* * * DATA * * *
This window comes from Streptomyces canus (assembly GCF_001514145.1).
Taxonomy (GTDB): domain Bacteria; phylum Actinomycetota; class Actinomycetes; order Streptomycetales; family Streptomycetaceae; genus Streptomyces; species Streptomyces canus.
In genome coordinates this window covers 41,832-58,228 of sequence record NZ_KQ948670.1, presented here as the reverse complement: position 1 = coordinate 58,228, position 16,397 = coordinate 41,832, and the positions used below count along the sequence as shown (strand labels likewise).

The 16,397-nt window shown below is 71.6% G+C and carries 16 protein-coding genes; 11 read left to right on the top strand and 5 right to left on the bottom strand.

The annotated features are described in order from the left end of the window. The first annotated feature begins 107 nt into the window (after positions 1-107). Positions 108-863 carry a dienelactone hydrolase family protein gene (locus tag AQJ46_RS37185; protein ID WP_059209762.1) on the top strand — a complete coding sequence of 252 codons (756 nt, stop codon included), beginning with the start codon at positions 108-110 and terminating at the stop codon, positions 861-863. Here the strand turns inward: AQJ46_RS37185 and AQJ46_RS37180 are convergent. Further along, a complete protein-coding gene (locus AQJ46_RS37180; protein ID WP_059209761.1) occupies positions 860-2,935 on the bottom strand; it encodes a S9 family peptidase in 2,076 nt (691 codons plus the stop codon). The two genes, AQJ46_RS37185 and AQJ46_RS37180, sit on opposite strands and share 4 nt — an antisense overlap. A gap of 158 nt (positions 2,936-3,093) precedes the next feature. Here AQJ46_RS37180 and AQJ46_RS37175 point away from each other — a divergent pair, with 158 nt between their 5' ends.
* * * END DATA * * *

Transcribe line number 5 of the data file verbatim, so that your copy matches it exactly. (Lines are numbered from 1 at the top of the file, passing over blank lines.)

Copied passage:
The annotated features are described in order from the left end of the window. The first annotated feature begins 107 nt into the window (after positions 1-107). Positions 108-863 carry a dienelactone hydrolase family protein gene (locus tag AQJ46_RS37185; protein ID WP_059209762.1) on the top strand — a complete coding sequence of 252 codons (756 nt, stop codon included), beginning with the start codon at positions 108-110 and terminating at the stop codon, positions 861-863. Here the strand turns inward: AQJ46_RS37185 and AQJ46_RS37180 are convergent. Further along, a complete protein-coding gene (locus AQJ46_RS37180; protein ID WP_059209761.1) occupies positions 860-2,935 on the bottom strand; it encodes a S9 family peptidase in 2,076 nt (691 codons plus the stop codon). The two genes, AQJ46_RS37185 and AQJ46_RS37180, sit on opposite strands and share 4 nt — an antisense overlap. A gap of 158 nt (positions 2,936-3,093) precedes the next feature. Here AQJ46_RS37180 and AQJ46_RS37175 point away from each other — a divergent pair, with 158 nt between their 5' ends.